Bill McKibben’s book Deep Economy: The Wealth of Communities and the Durable Future offers a thought-provoking introduction to the problems with the global growth economy and to some possible small-scale solutions.
I got this book from the library in an attempt to understand the larger context for my ethical/environmental/economic concerns; I also obtained my own copy (the paperback list price is $15, but used copies are widely available, and I got mine free from PaperbackSwap.com) so that I could share it with neighbors and guests.
In Deep Economy McKibben, a longtime freelance author, journalist and environmentalist, outlines three fundamental problems with our society’s devotion to economic growth:
- it creates increasing inequality,
- it depletes essential natural resources and generates toxic wastes, and…
- it does not make us happy.
I have read numerous other books which address any one of these challenges. McKibben is one of the few authors (I would add Wendell Berry, Jerry Mander and Barbara Kingsolver) who addresses the three together. He backs his arguments with wide-ranging historical, sociological and scientific research, and he goes on to propose solutions.
At present McKibben’s energy is focused on 350.org’s attempts to change large-scale policy to mitigate climate change. Deep Economy, which came out in 2007, also warns of the dangers of climate change, but it emphasizes small-scale changes made by individuals and communities.
He writes that “changes in our sense of what we want from the world will be at least as important as changes in the tax code, and at least as hard to achieve…” and suggests that, when we slow down and detach ourselves from the commercial and political sales pitches which beset us, what we really want from the world is meaningful work and mindful connection with other people and with nature. Communities which focus on this desire will consume less, share more, make and do more for themselves, take more quiet time to savor what they already have.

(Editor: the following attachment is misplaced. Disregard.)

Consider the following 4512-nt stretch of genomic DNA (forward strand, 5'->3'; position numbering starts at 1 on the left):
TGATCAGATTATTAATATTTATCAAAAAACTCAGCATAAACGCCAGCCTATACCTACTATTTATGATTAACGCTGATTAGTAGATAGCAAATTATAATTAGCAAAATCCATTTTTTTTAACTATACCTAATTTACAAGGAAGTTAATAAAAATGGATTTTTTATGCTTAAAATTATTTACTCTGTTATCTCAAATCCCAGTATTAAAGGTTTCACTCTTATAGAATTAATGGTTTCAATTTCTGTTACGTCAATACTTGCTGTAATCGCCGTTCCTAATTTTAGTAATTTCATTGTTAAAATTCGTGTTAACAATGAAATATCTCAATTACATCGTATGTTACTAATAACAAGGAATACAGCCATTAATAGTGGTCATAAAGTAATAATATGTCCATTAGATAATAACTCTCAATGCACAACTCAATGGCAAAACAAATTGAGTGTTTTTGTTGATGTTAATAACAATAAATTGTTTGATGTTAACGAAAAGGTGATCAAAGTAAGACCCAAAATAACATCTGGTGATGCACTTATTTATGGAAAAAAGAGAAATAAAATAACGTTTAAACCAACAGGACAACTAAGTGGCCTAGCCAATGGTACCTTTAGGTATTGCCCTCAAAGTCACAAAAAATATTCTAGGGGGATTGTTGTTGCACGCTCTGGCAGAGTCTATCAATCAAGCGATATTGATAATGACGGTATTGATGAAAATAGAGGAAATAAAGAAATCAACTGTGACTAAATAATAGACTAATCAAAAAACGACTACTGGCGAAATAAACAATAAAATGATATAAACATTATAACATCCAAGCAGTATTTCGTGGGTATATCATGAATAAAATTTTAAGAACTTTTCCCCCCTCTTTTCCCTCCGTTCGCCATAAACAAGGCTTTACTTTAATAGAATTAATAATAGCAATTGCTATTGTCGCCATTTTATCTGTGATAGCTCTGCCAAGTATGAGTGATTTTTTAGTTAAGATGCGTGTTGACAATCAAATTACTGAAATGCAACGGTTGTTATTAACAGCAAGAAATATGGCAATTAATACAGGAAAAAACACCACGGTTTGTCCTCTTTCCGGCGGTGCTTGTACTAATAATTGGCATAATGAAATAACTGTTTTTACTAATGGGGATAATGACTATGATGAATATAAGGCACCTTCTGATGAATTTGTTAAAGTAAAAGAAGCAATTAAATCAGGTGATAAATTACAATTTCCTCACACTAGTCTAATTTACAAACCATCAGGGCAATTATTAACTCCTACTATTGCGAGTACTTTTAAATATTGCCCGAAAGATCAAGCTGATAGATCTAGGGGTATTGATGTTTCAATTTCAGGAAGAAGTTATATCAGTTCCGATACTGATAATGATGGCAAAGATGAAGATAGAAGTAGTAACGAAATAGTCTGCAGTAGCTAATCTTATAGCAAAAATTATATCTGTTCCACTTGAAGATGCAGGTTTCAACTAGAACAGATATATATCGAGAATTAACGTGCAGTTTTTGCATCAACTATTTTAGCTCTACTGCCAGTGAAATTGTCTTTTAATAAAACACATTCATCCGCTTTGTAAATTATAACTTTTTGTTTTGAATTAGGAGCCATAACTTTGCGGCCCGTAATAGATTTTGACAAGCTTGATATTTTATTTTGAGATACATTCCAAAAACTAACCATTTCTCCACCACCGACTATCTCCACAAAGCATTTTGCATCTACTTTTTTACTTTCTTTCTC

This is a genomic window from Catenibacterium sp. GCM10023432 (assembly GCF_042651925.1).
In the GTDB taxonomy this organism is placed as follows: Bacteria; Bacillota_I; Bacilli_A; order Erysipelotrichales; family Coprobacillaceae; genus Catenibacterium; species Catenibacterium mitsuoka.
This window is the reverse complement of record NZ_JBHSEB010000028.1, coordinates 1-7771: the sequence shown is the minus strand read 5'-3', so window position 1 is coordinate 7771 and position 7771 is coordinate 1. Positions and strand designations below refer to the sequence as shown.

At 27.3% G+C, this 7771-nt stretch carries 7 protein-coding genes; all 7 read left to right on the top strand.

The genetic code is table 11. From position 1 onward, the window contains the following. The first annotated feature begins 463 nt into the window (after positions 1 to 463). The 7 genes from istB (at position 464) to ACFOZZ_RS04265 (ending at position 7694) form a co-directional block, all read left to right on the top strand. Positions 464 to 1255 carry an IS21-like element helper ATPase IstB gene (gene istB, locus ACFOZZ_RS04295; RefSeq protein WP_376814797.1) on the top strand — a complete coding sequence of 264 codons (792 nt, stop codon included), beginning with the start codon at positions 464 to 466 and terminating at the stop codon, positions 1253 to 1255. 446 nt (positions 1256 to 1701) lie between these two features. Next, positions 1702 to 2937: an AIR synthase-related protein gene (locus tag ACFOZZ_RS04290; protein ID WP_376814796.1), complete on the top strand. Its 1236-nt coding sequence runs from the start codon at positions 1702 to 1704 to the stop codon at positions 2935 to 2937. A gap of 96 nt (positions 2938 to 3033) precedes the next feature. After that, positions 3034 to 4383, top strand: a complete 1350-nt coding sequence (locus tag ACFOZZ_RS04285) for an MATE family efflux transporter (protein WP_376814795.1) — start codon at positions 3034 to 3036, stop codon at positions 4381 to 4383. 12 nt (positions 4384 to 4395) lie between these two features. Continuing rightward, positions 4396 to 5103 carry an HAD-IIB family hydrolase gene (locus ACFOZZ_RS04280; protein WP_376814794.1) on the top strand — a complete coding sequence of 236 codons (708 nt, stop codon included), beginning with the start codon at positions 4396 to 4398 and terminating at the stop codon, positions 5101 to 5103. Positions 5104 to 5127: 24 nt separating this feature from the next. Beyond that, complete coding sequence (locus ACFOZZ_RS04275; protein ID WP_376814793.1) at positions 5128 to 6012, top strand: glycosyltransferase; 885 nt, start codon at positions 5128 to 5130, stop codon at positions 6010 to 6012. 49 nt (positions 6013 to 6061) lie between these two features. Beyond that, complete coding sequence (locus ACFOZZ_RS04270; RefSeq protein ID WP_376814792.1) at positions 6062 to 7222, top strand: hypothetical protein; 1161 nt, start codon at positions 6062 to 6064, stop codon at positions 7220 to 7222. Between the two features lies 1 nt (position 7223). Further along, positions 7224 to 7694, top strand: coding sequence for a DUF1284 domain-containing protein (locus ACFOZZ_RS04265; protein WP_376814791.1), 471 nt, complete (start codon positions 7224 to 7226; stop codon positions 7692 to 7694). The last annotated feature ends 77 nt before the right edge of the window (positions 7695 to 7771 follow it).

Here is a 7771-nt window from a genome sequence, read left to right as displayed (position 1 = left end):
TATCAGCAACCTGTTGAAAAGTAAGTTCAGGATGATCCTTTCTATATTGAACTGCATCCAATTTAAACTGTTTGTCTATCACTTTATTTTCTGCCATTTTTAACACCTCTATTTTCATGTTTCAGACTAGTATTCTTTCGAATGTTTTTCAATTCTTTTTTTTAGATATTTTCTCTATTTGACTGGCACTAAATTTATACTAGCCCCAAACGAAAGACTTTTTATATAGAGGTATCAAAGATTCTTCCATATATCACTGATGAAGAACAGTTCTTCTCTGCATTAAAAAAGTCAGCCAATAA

Members of such communities will take to get to know their places and their neighbors and will base their actions on what they learn. Deep Economy describes many such mindful communities around the world. It doesn’t offer actionable information in the sense of giving step-by-step instructions which can be followed anywhere. It does offer key questions to ask and many examples which illustrate the possibility and complexity of positive change.
I found the book’s blend of studies and statistics, sweeping overviews, personal anecdotes and closely observed case studies clear, engaging and easy to read. I made copious notes as I read; the book’s format does not make it easy to find favorite passages again, although the index helps if you’re trying to find a particular case study and can remember the names involved.
Deep Economy is not a handbook which will give you the information you need to grow your own food, organize your community around an issue or get to know your neighbors better. It is an introduction to human-scale economics and a reminder of the larger issues surrounding our individual efforts toward community and self-sufficiency.
I recommend this book to anyone who is beginning to feel dissatisfied with the current political dialogue, who is conscious of a hunger for community and competence, or who struggles to explain this hunger and dissatisfaction to others and to articulate the possibility of a saner, more fully human way of living.
By Joanna Hoyt, Walden Labs contributor.
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